By Bill Coats
Friday, Dec. 29 2006

Should the opportunity arise Saturday evening, Rams wide receiver Isaac Bruce
might tune in the New York Giants-Washington Redskins game. Or he might watch
something else on television. Or, perhaps, hunker down with a good book.

Even though the outcome of that contest is key to the Rams' playoff chances a
Giants win would eliminate them Bruce isn't going to plan his day around it.

"If I'm not doing anything else, I may watch it," Bruce said. "But I won't set
aside any time to watch it."

Bruce reserves his excitement for other undertakings, such as being selected
for the first time as the Rams' choice for the Walter Payton Man of the Year
Award. All 32 teams nominate a player for his on-field performance as well as
his community service.

The winner, announced at the Super Bowl, receives a $25,000 donation in his
name to his designated charity.

"It's truly an honor," said Bruce, a 13-year veteran. "I think it's a testament
to the way that my father and my mother raised me. It's an honor to my family,
my background and everything that's ahead of me."

Earlier this year, he established the Isaac Bruce Foundation, which focuses on
health, wellness, nutrition, fitness and education. Bruce long has participated
in youth programs and other charitable groups throughout the area.

"Character is important to me," Bruce explained. "We all go through tests and
trials throughout our lifetime, and I believe that the way people deal with
them ... is what truly marks the measure of a person."

A four-time Pro Bowler, Bruce, 34, is the Rams' career leader in catches (883)
and receiving yards (13,310); he ranks seventh in NFL history in both

He heads into the final regular-season game, at Minnesota, coming off his most
productive outing in more than two years. His nine-catch, 148-yard outburst in
Sunday's 37-31 overtime victory vs. the Redskins pushed his season totals to 70
receptions and 1,032 yards.

The 'Skins doubled up on Pro Bowl wideout Torry Holt, often leaving Bruce with
single coverage that he and quarterback Marc Bulger were able to exploit. Bruce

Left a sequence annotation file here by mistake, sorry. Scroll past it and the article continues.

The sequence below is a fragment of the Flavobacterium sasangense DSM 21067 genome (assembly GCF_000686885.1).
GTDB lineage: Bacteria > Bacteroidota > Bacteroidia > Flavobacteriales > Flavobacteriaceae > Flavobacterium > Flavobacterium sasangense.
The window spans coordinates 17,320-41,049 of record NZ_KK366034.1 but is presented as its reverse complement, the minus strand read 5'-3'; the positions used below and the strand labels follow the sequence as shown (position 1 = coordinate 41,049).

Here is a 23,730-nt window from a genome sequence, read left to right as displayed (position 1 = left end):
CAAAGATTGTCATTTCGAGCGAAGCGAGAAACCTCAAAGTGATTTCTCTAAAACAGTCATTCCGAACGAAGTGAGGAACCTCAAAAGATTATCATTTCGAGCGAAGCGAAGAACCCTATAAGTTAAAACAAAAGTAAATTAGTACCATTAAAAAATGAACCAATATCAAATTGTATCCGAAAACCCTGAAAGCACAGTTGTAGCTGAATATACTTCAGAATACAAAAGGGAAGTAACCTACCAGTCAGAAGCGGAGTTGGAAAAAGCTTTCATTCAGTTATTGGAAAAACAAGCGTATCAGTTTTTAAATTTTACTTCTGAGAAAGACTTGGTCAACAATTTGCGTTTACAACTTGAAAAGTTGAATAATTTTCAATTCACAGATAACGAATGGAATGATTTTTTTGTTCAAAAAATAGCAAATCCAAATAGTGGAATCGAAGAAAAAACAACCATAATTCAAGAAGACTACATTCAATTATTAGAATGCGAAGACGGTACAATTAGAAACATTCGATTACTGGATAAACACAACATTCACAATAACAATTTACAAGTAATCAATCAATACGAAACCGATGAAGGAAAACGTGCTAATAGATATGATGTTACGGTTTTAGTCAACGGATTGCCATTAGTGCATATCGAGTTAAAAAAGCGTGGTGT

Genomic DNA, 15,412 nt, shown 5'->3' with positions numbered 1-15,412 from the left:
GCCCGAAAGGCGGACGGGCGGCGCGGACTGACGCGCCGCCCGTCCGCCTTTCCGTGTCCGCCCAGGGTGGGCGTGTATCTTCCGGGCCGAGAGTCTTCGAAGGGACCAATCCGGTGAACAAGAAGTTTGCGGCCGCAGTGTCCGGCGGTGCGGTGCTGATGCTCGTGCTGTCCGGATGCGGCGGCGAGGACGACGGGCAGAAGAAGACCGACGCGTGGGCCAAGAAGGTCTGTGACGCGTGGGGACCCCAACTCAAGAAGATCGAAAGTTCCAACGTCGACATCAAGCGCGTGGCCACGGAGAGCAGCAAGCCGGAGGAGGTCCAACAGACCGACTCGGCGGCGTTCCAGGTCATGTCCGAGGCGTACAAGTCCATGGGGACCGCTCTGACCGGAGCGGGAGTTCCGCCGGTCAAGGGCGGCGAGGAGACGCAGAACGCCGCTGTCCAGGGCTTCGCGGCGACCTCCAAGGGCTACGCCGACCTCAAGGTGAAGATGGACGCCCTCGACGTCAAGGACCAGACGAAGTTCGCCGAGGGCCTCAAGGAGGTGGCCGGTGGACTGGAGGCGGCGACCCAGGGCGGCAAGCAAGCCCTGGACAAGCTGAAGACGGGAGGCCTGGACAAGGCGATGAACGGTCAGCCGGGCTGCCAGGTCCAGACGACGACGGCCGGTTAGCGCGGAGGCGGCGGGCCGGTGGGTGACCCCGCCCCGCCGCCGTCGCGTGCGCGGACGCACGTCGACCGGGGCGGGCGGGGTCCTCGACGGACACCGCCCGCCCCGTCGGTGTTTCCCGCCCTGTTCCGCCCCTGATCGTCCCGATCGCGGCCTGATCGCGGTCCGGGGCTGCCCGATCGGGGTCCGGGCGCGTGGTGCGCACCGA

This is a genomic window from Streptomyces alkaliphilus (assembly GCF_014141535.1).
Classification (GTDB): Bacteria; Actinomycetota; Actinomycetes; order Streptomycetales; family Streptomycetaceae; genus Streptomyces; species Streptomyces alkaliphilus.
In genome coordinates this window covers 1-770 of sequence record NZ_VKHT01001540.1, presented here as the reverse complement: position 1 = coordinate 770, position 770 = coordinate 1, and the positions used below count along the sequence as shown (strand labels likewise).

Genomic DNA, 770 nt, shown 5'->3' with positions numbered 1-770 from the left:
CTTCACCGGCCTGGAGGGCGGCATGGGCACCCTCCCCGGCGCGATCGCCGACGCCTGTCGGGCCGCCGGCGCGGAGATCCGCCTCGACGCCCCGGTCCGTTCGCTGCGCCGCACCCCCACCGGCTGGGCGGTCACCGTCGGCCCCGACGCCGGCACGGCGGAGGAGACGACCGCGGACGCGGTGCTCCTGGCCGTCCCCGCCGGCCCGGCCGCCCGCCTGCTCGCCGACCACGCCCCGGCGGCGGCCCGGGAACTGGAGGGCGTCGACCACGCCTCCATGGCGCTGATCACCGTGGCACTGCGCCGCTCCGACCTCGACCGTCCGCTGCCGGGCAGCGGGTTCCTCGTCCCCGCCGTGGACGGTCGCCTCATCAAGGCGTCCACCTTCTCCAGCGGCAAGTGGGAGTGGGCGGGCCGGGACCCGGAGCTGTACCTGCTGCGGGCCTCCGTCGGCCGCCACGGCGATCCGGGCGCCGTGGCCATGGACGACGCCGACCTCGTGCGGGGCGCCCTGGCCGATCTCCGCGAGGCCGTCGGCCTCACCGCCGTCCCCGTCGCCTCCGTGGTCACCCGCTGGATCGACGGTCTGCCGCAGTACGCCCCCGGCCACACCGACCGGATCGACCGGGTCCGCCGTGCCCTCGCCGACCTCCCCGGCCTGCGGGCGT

scored the Rams' first touchdown on a 10-yard grab.

Coach Scott Linehan noted that Bruce's big outing was particularly timely. It
provided an additional game-planning challenge for the Vikings, who sport the
league's No. 1 run defense.

"It's really big," Linehan said. "It doesn't always happen that way; people see
that you're seeing the double coverage and going to the other guy, and the
other guy's got to produce. Isaac's produced his whole career. It takes a lot
of pressure off of, not just Torry, but your ability to get good looks in the
running game as well."

Predictably, Bruce wasn't all that impressed with himself. "Honestly, no," he
said. "But it was a great game, and I'm happy it turned out our way."

Jackson's big day

Running back Steven Jackson made history vs. the 'Skins. According to the Elias
Sports Bureau, Jackson became the fifth player since the NFL-AFL merger in 1970
to amass 150-plus rushing yards and 100-plus receiving yards in a game.

Jackson ran 33 times for 150 yards and caught six passes for 102. The last
player to achieve the 150-100 feat was Kansas City's Priest Holmes in 2002 (197
rushing and 110 receiving). Holmes also did it in 2001 (168 and 109).

Others were Buffalo's Thurman Thomas in 1991 (165 and 103), Cincinnati's James
Brooks in 1986 (163 and 101) and Washington's Larry Brown in 1973 (150 and 105).


Defensive end Victor Adeyanju (arm) was downgraded to questionable from
probable on Thursday's injury report. ... Holt (knee) was added to the list as
probable, although he practiced after sitting out most of Wednesday's workout.